The Buffering Effect of Friendship Quality on the Relation between Perceived Athletic Discrepancies and Self-Esteem in Female College Athletes (pp. 83-99)
Authors: Jill E. Gatzke, Carolyn McNamara Barry, Alison A. Papadakis, and Rachel L. Grover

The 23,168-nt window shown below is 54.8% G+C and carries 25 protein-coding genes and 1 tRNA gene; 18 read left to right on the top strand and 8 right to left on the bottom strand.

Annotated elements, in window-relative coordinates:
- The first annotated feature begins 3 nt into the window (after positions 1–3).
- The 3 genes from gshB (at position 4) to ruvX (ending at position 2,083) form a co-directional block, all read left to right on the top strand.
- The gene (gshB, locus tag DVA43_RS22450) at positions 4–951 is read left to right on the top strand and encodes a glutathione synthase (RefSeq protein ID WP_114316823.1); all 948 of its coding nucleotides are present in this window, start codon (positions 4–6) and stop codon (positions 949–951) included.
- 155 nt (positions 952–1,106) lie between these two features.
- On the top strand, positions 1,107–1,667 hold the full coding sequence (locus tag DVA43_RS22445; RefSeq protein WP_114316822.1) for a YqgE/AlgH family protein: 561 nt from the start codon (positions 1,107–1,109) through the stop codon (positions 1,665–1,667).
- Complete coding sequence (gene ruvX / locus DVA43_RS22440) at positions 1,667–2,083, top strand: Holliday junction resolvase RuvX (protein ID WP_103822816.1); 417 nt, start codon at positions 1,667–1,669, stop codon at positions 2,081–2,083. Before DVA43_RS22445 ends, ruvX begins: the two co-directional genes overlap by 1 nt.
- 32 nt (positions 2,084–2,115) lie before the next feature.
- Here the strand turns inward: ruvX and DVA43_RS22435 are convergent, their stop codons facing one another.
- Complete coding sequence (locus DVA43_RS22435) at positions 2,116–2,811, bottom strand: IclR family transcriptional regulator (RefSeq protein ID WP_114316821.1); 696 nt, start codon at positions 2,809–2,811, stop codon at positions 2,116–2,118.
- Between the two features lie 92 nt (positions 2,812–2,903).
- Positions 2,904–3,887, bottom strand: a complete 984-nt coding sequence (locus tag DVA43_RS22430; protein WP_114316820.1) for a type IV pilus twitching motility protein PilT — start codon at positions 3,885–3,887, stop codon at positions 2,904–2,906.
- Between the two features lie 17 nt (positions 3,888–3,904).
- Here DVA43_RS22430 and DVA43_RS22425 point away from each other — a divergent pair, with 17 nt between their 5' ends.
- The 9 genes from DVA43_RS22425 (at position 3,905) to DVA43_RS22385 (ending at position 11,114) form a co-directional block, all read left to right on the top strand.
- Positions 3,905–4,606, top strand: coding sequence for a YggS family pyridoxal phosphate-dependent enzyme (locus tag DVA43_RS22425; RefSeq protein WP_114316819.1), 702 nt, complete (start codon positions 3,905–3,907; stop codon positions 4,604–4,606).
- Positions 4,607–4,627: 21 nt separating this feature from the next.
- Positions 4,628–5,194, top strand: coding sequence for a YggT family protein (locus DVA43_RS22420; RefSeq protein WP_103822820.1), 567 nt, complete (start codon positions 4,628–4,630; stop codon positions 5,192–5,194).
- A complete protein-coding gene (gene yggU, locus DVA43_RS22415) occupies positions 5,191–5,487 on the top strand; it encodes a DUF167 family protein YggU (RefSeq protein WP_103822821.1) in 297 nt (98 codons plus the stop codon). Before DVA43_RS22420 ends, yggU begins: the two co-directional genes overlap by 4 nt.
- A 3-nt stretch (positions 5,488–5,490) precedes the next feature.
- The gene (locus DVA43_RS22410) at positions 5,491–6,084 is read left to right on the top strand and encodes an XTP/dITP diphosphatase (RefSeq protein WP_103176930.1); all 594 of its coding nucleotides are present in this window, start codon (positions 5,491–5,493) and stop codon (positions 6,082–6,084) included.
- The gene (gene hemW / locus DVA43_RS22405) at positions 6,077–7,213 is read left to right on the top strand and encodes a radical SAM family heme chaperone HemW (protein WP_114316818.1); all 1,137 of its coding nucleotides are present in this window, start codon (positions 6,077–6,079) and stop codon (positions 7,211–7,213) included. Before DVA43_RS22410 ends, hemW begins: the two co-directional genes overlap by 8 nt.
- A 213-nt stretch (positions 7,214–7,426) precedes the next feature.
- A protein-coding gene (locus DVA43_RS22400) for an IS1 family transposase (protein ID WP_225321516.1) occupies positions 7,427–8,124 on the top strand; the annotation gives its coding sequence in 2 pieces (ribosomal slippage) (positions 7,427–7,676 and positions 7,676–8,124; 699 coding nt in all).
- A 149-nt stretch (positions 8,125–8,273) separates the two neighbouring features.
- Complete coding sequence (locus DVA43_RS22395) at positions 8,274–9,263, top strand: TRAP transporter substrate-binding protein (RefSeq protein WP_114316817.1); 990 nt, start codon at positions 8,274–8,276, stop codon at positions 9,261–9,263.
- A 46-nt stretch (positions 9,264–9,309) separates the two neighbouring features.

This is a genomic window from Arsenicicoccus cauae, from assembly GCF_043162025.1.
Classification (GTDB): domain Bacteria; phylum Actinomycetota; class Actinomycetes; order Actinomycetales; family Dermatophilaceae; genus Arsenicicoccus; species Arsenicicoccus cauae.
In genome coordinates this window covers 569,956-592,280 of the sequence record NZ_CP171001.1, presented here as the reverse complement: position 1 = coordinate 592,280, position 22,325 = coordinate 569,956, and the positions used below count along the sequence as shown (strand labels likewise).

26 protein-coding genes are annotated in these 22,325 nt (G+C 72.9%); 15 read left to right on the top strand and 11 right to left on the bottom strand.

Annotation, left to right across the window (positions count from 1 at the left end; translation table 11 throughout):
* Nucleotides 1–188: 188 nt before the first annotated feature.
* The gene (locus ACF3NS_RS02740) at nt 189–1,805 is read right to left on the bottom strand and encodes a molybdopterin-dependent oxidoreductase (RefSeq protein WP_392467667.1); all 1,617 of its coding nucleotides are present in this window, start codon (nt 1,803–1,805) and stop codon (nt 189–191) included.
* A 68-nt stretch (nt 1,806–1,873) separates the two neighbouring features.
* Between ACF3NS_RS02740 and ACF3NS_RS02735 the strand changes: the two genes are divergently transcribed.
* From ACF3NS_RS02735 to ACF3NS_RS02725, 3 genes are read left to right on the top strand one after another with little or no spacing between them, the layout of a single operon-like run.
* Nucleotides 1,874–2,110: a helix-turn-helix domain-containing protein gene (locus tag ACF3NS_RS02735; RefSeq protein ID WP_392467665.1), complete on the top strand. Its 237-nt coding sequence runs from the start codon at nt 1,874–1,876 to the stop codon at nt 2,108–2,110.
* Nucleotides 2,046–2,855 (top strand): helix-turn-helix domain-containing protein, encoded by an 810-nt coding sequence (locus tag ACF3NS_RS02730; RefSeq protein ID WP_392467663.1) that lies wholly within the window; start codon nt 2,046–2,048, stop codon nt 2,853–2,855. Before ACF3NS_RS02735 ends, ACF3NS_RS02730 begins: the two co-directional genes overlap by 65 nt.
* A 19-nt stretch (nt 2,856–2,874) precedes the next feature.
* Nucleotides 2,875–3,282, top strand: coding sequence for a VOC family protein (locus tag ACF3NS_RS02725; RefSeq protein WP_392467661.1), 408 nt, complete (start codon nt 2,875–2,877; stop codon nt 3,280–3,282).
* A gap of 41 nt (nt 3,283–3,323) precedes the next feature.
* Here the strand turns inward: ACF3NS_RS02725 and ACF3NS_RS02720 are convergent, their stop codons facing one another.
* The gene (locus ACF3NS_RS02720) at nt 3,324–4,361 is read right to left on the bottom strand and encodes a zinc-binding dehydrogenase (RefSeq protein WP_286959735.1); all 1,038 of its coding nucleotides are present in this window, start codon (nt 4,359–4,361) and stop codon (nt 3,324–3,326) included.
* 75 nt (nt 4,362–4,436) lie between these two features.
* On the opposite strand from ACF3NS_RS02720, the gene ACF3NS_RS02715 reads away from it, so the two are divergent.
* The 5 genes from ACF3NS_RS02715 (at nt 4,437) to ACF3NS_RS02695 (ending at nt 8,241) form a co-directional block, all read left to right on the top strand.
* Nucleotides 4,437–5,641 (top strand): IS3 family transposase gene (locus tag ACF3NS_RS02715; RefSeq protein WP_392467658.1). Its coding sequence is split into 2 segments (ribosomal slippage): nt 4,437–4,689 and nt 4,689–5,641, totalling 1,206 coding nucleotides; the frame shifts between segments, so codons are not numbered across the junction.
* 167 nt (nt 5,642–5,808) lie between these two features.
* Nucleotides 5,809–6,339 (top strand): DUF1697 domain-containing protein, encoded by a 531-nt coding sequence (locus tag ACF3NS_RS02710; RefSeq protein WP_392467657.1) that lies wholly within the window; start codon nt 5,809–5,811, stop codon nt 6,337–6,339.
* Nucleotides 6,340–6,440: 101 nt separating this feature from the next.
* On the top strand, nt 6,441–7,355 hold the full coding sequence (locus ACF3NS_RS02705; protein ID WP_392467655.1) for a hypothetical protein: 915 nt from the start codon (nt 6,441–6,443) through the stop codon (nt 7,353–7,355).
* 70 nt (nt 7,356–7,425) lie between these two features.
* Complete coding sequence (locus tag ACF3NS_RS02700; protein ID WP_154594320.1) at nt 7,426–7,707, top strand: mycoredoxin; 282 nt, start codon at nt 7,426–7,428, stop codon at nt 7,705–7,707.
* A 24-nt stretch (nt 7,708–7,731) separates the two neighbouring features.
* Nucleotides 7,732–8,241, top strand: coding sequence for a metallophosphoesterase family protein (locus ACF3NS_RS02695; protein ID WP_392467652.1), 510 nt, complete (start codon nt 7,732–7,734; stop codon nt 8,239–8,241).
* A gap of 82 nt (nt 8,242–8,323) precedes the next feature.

Abstract: Athletics play a central role in girls' emerging self-development (Harter, 2012) and friendship formation opportunities. For female athletes who play their sports at the highest university competitive level, perceived athletic performance may have important implications for their development. We hypothesized that athletes with larger discrepancies between athletic importance and competence would report lower levels of self-esteem and that friendship quality would moderate this relation. Among 75 Division I, female college student athletes, friendship quality predicted self-esteem, and women with lower friendship quality had a stronger relation between athletic discrepancy and self-esteem than did those with higher friendship quality. Implications for coaches and student athletes are discussed.